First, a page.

The X-ray diffraction (XRD) pattern of the Zno Np synthesized by microwave induced hydrothermal method is shown in Figure 1b. The peaks indicate a high crystalline nature of the product which can be designated as the (100), (002), (101), (102), (110), (103), (200), (112), (004) and (202) reflections of the wurtzite- type Zno structure (JCPDS card No. 36-1451), space group (186). The results show no additional diffraction peaks either from other phases or impurities indicating purity of the synthesized material.
The crystallite size or coherence length of the material can be estimated by the Scherrer’s formula  as shown in equation (1),
Lhkl = Kλ/β1/2 cos θ (1)
Where K is a form factor approximately equal to unity, λ is the radiation wavelength (0.154nm for CuKα radiation), and β1/2is the full width at half maximum (FWHM) of the peak on the 2 θ scale in radians. The crystallite sizes of reflections (100) and (002) are 26.4 and 39.6nm respectively. The ratio of crystallite sizes was 1.5 indicating a small elongation of the crystallites in the direction of the c-axis, and can be attributed to the hexagonal structure of the wurtzite .
Figure 2a shows a schematic of the formation process of Zno nanoparticles. The surface morphology of the synthesized nanostructures was recorded by scanning electron microscopy (SEM) as shown in Figure 2b. The samples show the formation of uniform microstructures of Zno. Slight agglomeration of the particles can be observed and the particle size can be observed to be ~100nm. In general, to obtain the different shapes of Zno via microwave processing, it is a common practice to use surfactants [15-17] and/ or aliphatic primary amines [18,19] which control the crystal growth. However, in the present condition, the synthesis was performed inside an open-mouthed flask using microwave irradiation leading to the formation of uniform small-size nanoparticles.
The TEM image ofthe Zno nanoparticles is shown in Figure 2c. As can be observed, the particle size is of the order ~100nm and the Zno Np show some agglomeration. In aqueous medium Zno Np tend to aggregate and form soft agglomerates resulting from inter-particle interactions such as van der Waals, electrostatic or magnetic forces . However, the particle agglomeration does not create problem for the application because the antibacterial activity of the Zno Np depends upon the size of the particles and not on the agglomerate size. Moreover, the ultrasound process can break the agglomerates of the Np in suspension.
A number of articles are available describing the antibacterial activity of Zno Np [20-23]. However, in most of the reports the synthesis of Zno Np is carried out using high temperature wet chemical methods in the presence of various stabilizers for morphology control [20-25]. In the present work, the Zno Np were synthesized in the absence of any capping agents or polymeric stabilizers which can either passivate the surface defects of Zno or act as free radical scavengers and hence exert negative influence on the antibacterial activity of Zno. Moreover, the bacterial growth medium can cause hindrance in adherence of Zno Np to the bacterial cells because of protein content and can also lead to dissolution and microstructural transformation of Zno [26-28]. Considering the above factors, aqueous medium devoid of any growth media was chosen to perform the antibacterial tests.
A graphical representation of the results of viability of E. coli strain after treatment with Zno Np dispersions (1mg mL1) is shown in Figure 3. The corresponding digital photograph is presented along with the plot in the inset. It can be observed that the sample at 0min shows a confluent growth. The colony count in this sample was therefore taken as 100% and the number of viable colonies in the other plates were compared to it at different time intervals. It is obvious that with increase in time, there is a dramatic decrease in the number of viable cell counts as shown in the inset. Although a considerable number of viable colonies can be observed in the plate at 60min with Zno Np, there is a significant reduction in viable cell counts compared to the sample at 0 min. It can be observed that the ZnO samples inactivate E. coli cells by more than 90% within 60min.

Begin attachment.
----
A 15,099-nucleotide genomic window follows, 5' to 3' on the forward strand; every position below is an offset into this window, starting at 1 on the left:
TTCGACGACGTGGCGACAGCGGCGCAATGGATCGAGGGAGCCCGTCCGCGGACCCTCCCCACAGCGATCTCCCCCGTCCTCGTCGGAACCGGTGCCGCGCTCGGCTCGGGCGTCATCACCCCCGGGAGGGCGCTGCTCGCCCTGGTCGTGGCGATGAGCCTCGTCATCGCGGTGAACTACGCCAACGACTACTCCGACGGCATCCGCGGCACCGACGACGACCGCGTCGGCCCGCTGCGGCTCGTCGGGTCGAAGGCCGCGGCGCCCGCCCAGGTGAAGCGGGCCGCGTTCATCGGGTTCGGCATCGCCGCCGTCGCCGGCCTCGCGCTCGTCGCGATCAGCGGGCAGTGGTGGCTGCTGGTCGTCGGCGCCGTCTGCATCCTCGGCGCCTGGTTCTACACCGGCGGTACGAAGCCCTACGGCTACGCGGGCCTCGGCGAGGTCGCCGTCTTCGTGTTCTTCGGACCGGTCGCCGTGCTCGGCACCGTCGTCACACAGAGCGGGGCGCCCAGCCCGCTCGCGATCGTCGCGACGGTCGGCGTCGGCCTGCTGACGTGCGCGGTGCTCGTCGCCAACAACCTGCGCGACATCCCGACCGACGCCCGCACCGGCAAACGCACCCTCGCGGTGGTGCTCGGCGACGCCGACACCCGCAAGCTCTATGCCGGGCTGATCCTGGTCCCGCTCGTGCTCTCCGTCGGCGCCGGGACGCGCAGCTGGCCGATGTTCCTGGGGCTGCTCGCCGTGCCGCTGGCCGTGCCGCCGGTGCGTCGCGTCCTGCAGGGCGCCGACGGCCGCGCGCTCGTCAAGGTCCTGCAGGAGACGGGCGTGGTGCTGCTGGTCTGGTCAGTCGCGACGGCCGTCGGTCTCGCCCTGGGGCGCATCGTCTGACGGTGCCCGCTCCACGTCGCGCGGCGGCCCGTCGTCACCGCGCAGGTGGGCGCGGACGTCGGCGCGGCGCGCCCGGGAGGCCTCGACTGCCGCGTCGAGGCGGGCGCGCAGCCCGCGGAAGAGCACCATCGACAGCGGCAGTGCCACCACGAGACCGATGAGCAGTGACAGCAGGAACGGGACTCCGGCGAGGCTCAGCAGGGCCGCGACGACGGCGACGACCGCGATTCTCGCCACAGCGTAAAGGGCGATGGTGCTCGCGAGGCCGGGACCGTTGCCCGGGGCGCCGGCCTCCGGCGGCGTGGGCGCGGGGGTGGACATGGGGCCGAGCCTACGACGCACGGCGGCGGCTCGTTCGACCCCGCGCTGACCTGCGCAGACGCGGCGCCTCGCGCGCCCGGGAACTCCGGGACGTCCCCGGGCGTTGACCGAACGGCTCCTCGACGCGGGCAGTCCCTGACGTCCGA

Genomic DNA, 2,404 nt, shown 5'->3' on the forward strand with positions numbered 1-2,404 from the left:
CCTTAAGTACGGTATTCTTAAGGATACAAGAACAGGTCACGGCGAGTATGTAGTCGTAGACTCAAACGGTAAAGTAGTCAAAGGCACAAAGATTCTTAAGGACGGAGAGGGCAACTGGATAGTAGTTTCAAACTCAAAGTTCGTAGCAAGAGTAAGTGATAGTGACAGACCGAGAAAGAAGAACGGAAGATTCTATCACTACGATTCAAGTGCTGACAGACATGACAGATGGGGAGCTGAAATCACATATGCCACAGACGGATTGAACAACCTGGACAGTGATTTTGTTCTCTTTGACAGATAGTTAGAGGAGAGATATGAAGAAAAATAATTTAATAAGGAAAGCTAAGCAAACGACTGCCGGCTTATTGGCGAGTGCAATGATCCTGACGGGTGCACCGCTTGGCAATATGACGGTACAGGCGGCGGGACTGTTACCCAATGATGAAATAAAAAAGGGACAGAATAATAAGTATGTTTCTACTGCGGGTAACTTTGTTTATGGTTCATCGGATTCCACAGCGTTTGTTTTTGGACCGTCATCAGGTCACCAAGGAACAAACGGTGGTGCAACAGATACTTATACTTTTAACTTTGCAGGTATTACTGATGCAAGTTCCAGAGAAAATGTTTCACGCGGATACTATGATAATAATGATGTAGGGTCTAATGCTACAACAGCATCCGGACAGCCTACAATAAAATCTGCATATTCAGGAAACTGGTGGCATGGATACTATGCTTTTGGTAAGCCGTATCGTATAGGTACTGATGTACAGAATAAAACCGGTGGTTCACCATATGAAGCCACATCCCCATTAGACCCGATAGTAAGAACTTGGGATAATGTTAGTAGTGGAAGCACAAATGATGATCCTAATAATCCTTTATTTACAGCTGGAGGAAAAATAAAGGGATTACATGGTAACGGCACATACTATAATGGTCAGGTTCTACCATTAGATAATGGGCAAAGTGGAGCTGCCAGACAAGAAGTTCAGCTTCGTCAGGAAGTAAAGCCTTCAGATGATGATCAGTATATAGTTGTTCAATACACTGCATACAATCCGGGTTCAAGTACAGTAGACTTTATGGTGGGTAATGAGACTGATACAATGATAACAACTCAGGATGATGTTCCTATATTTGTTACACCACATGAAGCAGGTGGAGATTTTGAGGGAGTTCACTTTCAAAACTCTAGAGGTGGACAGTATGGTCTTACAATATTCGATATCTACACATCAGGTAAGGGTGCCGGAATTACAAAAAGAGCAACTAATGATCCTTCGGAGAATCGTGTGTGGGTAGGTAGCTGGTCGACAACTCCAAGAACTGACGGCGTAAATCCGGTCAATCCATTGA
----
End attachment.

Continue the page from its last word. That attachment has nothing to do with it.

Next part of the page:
The overall charge on bacteria and spore cell surfaces is negative at physiological pH due to the presence of an excess of carboxyl and other groups which upon dissociation render the cell surface negative . Stoimenov et al.  have established from zeta potential measurements that the metal oxide suspensions are positively charged. The opposite charges on bacterial cell and Np cause electrostatic attraction between the two and the Np get tightly bound to the cell surface. The Np have an abrading effect on the bacterial cell surfaces and prolonged interaction causes disruption of cell wall and the underneath membrane resulting in leaching out of the protoplasmic contents. The abrasiveness of the Np is caused by an uneven surface structure due to rough edges and corners which can cause mechanical damage to the bacterial cells . In addition to above, the presence of defects on Zno Np surface also contributes to the antibacterial activity. A number of workers have established the presence of singly ionized oxygen vacancy (oxygen vacancy with one electron; V.0 ) on Zno surface by EPR studies .
The atmospheric oxygen can combine with an electron on the Zno surface to produce a superoxide radical (.o2- ). The superoxide radical undergoes solvation in water to form a hydroperoxyl radical (.Ho2) which can recombine to form H2O2. The H2O2 may further react with superoxide radical to produce hydroxyl radical (.OH ) and hydroxide ion ( OH-) . The hydroxyl and superoxide radicals formed above are negatively charged particles and hence are unable to penetrate through the cell membrane whereas H2O2 can easily enter the cell. H2O2 can cause an oxidative stress which can damage DNA, cell membrane and proteins present inside causing cell death.
The present work proposes a methodology for a simple and scalable synthesis of Zno nanostructures using a microwave facilitated hydrothermal method. The method produces uniform size (~100nm) Zno Np. The synthesized Zno Np can successfully inhibit the growth of the Gram -ve bacterium E. coli. The bacteriostatic activity of Zno Np is expected to arise from mechanical interactions with cell surface and due to creation of oxidative stress by the reactive oxygen species produced from the surface defects of Zno Np. Thus, it is illustrated that the microwave synthesized Zno Np in the present work are promising candidates as antibacterial agents.
MAQ is thankful to the Faculty Research Support Grant of IIT (B.H.U.). We thank Prof. O.N. Srivastava, Department of Physics, Institute of Science (B.H.U.), for TEM characterization. The assistance of Central Instrument Facility Centre, IIT (B.H.U.) for XRD and SEM characterizations is gratefully acknowledged.